Sumedha’s Epic Musth

Sumedha shows all signs of musth as he consorts with Indika (Sandamali) in 2011, which include secretions from the temporal glands on the sides of his head and urine dribbling.

Of all the iconic tuskers that have passed through Udawalawe over the years, Sumedha is the one I’ve known longest. All tuskers are distinctive, because they’re so rare in Udawalawe, but Sumedha additionally had a nice big hole in his left ear and an awkward  tail with no hair. He wasn’t as regal as my beloved Raja, nor as old and wise as the Kalthota tusker, both of whom would have been easily dominant over him in the early years. But he was younger than either of them, and built like a tank. So if he survived, eventually his time would come.

At first he didn’t compete with them directly – the Kalthota tusker arrived in the park some time in January when it was flush from the rains, and left again before the grass turned yellow. Then came Raja, who only showed up during his musth, and dominated the dry season. Sumedha would arrive some time later in the year, barely overlapping with Raja and generally avoiding him if they happened to be in the park at the same time. Unlike Raja, who was perpetually riddled with gunshot wounds and other signs of crop raiding, Sumedha seemed to keep a low profile – he never had a scratch on him. And also unlike Raja, who took a great interest in us, Sumedha tended to ignore vehicles and people completely, as if they weren’t even there. Appearances aside, Sumedha seemed a mild personality.

Sumedha in a grainy still frame from video taken in 2006.

The Kalthota tusker stopped showing up in Udawalawe after some years, though he still roamed outside the park. As the years wore on, Sumedha grew bolder and seemed to be taking more risks as well. In 2008 he lost the tip of his tail to what might have been a burn, meaning he had tangled with people. His appearances in the park overlapped with Raja more and more. We started seeing the two of them more frequently within short intervals.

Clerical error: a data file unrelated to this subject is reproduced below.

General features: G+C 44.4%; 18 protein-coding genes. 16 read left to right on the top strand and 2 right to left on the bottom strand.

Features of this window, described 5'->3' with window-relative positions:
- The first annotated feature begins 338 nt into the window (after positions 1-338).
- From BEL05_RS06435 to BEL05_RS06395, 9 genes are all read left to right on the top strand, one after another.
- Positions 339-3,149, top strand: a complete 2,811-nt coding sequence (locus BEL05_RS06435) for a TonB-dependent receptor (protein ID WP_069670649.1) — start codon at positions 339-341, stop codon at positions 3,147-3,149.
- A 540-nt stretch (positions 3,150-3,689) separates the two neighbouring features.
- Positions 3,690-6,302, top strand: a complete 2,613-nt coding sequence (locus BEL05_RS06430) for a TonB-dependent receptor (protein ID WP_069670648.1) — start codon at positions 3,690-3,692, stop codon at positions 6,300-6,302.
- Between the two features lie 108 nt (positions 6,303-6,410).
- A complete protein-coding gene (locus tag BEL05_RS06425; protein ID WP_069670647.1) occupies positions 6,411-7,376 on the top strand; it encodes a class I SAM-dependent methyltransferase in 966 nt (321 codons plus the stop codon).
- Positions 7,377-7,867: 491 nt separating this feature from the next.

And then in 2009, Raja had his fateful encounter with a sharp object that nearly severed the tip of his trunk. Although such injuries don’t appear to be fatal, Raja seemed to lose his competitive edge over Sumedha. Maybe the cut prevented him from eating well enough to build his strength, or maybe it just injured his pride. For the first time, we saw the two tuskers fighting actively. Raja displayed fresh wounds which appeared to be from the other’s tusks! Raja’s dynasty had come to an end, he’d been dethroned. No doubt, he had sired many calves including more tuskers, over his lengthy tenure. But the reign of Sumedha was about to begin. We never learned what happened to Raja, but he never came back to Udawalawe following this ouster.

Sumedha, as I mentioned, had always been well-built. He tended to dominate over other tuskless bulls, as Raja had done. They never dared challenge him, and Sumedha was free to mingle with the ladies as he pleased. In 2011 we saw him consorting with Sandamali, who was an ETH release (read about her here). Her ETH friend [832] had had a tusker calf, who may have been Sumedha’s as well. But other tuskers did appear from time to time. First there was Ghost, a known crop raider that the Wildlife Department translocated into the park in 2011. Although Ghost stuck around for a few years breaking fences and raiding the sugarcane plantations, he seems to have eventually moved off. Then in 2016 another old injury-ridden tusker made himself known. This one, we came to learn, was likely the Hambegamuwa tusker.

This year, 2017, we saw Sumedha again in August. He was in characteristically good condition, and showing all the signs of musth. He had been seen by trackers and tourists in July as well. But something strange happened. His musth usually lasted a few months, and after that he’d be gone. In 2010 his musth had been some time in September. In each subsequent year, it moved up earlier and earlier until it now appeared to start in July. He had effectively taken over Raja’s spot!

Back in the ’80s and ’90s, Joyce Poole’s studies on African elephants (e.g. here and here) were showing that the male reproductive period of musth was not necessarily a fixed state. Older, competitively superior males could intimidate younger males to the point that they suppressed expressing (or signaling) their musth condition. Was something like this going on in Udawalawe?

We were in for a bigger surprise. Sumedha stuck around far longer than he ever had before – August, September, October, November came and went, he was still in musth. He was last seen in early November, still showing the urine dribbling characteristic of musth, though the temporal glands on either side of his head were drying up and he had started to eat again and was likely coming out of it. That would make it a whopping 5-month long musth period! The longest we’ve ever recorded in Udawalawe. What was different about 2017?